WebM&M Cases & Commentaries
WebM&M (Morbidity & Mortality Rounds on the Web) features expert analysis of medical errors reported anonymously by our readers. Spotlight Cases include interactive learning modules available for CME. Commentaries are written by patient safety experts and published monthly. Contribute by Submitting a Case anonymously.
Narrow Results Clear All
- Communication Improvement 1
- Culture of Safety 1
- Education and Training 1
- Error Reporting and Analysis 1
- Human Factors Engineering 2
- Legal and Policy Approaches 1
- Quality Improvement Strategies 1
- Specialization of Care 1
- Teamwork 1
- Technologic Approaches 1
- Device-related Complications 1
- Diagnostic Errors 2
- Discontinuities, Gaps, and Hand-Off Problems 1
- Psychological and Social Complications 1
- Surgical Complications 3
- Active Errors
- Health Care Executives and Administrators
- Internal Medicine
- Operating Room
- Quality and Safety Professionals
Robert R. Cima, MD, MA; September 2012
Following successful bypass surgery and mitral valve repair, an elderly man with diabetes, hypertension, and end-stage renal disease continued to attend hemodialysis and other clinic visits regularly. Eight months later, he was admitted to the hospital with shaking chills, confusion, and a collection of pus in his chest. A surgical procedure to free the trapped lung also uncovered a surgical instrument from the previous surgery.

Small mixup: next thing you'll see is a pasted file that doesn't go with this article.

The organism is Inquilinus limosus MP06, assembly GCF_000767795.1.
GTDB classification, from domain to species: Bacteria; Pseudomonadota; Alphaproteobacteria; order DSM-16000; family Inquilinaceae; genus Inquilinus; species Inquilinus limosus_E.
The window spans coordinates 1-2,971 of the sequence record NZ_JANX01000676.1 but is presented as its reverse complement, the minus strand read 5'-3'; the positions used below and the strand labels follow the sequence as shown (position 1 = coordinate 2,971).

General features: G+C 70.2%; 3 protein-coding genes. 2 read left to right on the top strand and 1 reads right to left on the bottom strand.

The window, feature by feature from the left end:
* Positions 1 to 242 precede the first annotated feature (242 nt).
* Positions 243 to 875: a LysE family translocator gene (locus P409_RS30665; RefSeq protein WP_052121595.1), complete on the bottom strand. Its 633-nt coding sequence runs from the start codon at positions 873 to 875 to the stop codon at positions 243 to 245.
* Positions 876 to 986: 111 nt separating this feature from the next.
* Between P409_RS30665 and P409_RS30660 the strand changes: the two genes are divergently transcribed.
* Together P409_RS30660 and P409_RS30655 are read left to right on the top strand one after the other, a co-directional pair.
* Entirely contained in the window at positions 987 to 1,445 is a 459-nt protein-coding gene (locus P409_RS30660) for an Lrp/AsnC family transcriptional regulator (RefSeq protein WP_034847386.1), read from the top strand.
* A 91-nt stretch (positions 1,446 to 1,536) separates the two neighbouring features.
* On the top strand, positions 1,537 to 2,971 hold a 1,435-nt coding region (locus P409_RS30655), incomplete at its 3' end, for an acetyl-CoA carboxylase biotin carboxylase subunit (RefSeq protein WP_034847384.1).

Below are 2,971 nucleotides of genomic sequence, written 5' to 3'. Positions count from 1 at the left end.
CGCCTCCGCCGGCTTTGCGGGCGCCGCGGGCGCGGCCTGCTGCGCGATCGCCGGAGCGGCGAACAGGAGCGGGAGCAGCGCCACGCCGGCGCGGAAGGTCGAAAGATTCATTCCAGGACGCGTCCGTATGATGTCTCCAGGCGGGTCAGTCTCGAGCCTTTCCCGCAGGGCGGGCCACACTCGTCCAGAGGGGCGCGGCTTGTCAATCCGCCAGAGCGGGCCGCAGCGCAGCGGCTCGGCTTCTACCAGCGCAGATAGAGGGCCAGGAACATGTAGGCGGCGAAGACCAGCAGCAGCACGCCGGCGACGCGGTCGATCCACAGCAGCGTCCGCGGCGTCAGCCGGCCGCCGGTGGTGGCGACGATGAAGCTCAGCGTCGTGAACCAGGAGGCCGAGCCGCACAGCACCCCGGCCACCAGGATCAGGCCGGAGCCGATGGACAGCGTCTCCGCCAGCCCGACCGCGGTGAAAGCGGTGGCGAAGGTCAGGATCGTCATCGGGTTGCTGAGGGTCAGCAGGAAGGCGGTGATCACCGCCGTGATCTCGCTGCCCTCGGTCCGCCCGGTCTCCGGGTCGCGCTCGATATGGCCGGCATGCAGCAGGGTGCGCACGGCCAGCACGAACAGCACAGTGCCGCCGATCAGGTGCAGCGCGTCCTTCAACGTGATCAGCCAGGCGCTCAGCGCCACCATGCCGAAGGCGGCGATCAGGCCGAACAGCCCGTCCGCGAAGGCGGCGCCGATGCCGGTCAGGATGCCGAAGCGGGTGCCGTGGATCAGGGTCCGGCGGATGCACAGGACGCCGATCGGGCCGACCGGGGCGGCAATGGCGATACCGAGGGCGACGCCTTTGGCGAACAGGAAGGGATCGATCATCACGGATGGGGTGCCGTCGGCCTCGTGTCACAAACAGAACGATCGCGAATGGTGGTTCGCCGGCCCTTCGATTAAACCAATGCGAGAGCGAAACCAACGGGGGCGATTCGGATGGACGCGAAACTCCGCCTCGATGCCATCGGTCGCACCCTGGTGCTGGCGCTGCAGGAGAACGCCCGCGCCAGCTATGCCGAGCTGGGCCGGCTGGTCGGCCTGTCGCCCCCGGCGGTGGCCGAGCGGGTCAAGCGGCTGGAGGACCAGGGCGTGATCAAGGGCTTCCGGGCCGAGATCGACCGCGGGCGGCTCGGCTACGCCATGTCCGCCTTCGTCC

Marta L. Render, MD; May 2012
After placing a central line in an elderly patient following a heart attack, a community hospital transferred him to a referral hospital for stenting of his coronary arteries. He was discharged to an assisted living facility 2 days later, with the central line still in place.
Caprice C. Greenberg, MD, MPH; October 2010
Following an appendectomy, an elderly man continued to have right lower quadrant pain. Reviewing the specimen removed during the surgery, the pathologist found no appendiceal tissue. The patient was emergently taken back to the OR, and the appendix was located and removed.
J. Forrest Calland, MD; January 2004
During a hernia repair, surgeons decide to remove a patient's hydrocele, spermatic cord, and left testiclewithout realizing that his right testicle had been removed previously.